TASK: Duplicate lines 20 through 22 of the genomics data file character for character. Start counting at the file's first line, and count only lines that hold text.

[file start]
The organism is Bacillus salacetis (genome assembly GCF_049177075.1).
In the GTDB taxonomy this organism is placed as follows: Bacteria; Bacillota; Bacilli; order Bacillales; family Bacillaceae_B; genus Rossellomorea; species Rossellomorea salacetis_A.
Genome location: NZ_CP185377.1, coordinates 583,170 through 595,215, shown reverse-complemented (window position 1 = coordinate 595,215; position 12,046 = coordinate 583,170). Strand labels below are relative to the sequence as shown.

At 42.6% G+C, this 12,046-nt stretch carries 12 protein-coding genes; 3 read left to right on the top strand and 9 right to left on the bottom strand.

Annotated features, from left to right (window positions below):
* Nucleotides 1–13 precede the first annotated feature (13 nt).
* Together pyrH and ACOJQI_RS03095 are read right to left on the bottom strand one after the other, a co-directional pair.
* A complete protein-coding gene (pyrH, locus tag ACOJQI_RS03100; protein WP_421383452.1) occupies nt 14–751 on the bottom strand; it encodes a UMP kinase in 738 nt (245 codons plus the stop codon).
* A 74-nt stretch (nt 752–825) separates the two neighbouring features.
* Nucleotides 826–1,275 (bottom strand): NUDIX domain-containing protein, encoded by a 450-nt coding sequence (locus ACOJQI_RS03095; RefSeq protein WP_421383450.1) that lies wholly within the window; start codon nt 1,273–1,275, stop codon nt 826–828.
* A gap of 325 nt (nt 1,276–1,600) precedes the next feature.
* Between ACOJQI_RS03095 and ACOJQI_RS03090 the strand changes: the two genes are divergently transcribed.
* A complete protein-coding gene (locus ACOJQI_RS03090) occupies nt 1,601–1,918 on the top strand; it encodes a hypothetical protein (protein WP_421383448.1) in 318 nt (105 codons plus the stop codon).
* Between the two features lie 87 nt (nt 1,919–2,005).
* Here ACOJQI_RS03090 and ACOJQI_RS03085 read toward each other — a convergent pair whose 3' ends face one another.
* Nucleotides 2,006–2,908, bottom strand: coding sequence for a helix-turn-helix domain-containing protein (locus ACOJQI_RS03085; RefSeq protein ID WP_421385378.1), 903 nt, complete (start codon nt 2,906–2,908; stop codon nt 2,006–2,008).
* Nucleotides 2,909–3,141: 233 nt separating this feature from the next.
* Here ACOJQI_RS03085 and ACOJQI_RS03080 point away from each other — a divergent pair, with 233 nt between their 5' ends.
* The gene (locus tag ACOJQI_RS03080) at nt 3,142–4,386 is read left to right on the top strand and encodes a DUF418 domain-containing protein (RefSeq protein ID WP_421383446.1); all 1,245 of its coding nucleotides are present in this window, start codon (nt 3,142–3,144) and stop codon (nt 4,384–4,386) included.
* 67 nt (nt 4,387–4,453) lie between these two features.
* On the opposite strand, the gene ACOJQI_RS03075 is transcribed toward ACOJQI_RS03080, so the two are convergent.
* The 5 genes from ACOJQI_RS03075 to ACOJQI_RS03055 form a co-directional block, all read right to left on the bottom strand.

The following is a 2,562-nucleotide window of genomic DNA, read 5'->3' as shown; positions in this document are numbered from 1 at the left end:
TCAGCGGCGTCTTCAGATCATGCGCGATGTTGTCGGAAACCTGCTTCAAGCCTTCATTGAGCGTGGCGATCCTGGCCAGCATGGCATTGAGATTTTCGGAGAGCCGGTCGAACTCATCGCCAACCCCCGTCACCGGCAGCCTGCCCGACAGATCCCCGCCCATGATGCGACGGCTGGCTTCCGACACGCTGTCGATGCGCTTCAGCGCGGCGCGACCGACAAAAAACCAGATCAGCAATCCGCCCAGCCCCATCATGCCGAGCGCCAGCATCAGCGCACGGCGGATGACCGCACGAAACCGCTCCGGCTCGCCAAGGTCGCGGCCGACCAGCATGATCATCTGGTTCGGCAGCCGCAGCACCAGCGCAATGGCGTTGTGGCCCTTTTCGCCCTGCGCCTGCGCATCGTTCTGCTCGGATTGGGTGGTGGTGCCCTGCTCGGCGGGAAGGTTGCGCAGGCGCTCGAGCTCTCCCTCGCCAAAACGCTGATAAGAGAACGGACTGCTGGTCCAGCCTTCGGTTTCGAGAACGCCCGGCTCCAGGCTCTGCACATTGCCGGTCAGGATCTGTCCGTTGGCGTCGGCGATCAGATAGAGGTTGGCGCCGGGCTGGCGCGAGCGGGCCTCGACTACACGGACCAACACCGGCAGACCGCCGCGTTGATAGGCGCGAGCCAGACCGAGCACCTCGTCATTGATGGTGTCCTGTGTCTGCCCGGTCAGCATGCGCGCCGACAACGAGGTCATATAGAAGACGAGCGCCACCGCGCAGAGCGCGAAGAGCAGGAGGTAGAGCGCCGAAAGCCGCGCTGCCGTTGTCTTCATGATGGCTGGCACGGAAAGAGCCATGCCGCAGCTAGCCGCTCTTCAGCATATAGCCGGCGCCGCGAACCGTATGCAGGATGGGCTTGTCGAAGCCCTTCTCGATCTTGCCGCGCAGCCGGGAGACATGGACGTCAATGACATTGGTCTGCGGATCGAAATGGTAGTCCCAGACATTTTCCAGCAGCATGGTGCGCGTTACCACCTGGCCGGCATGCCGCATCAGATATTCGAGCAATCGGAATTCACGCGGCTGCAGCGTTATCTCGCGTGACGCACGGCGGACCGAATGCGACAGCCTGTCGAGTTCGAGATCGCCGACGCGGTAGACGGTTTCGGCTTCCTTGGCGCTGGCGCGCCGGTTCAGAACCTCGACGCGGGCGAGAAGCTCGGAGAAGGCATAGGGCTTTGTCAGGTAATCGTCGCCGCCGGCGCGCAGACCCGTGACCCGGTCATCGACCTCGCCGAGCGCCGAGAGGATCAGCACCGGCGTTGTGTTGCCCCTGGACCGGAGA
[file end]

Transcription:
* 67 nt (nt 4,387–4,453) lie between these two features.
* On the opposite strand, the gene ACOJQI_RS03075 is transcribed toward ACOJQI_RS03080, so the two are convergent.
* The 5 genes from ACOJQI_RS03075 to ACOJQI_RS03055 form a co-directional block, all read right to left on the bottom strand.